CONVERGENCE, COLLISION AND THE FORMATION OF CONTINENTAL TRANSFORMS: IMPLICATIONS FOR THE DEVELOPMENT OF TRANSTENSIONAL DOMAINS
In western North America continental margin transforms have formed in response to collision that impeded subduction and led to coupling of the overriding continental plate with the subducting oceanic slab. As the coupled plates are dragged against the buttress-like North America plate interior, they fracture systematically and deform along normal and strike-slip faults. Soon a thru-going continental transform develops along a plane of maximum shear stress. The orientation of plate boundary transforms may be determined by assuming that: 1) the direction of maximum principal stress is parallel to the strike of normal faults that bound pull-apart basins at releasing steps along strike-slip faults; 2) the transform coincides with a plane of maximum shear stress, 2) over a broad region, the transform has a simple, i.e. Andersonian, relationship (30-45O) to the ä1 axis, and 3) the movement sense of the transform is kinematically compatible to coeval normal faults. Simple shear along the transform accommodates continuing convergence while concurrent lateral displacement ferries away the subduction-clogging lithosphere (i.e. microplates) of both plates.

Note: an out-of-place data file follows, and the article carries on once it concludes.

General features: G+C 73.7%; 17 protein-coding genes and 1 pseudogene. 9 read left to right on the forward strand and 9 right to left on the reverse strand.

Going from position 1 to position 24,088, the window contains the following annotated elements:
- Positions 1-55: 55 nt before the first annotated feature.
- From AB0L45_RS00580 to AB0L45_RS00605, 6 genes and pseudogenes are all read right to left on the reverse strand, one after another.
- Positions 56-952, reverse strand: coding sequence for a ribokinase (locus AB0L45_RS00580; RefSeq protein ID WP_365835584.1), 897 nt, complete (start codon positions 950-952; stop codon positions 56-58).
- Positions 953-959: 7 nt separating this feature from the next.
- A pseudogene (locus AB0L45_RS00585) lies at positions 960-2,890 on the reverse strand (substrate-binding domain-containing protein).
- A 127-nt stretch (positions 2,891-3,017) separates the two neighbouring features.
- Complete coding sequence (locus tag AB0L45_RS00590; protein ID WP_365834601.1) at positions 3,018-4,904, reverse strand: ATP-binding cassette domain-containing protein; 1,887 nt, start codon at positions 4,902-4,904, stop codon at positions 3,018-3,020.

Transmission of the plate tectonic forces into the adjacent continental crust of the overriding North America plate has resulted in the abrupt development of:1) Late Middle to Late Jurassic, 2) Eocene to lower Oligocene; 3) Early Miocene and 4) Late Miocene transtensional domains.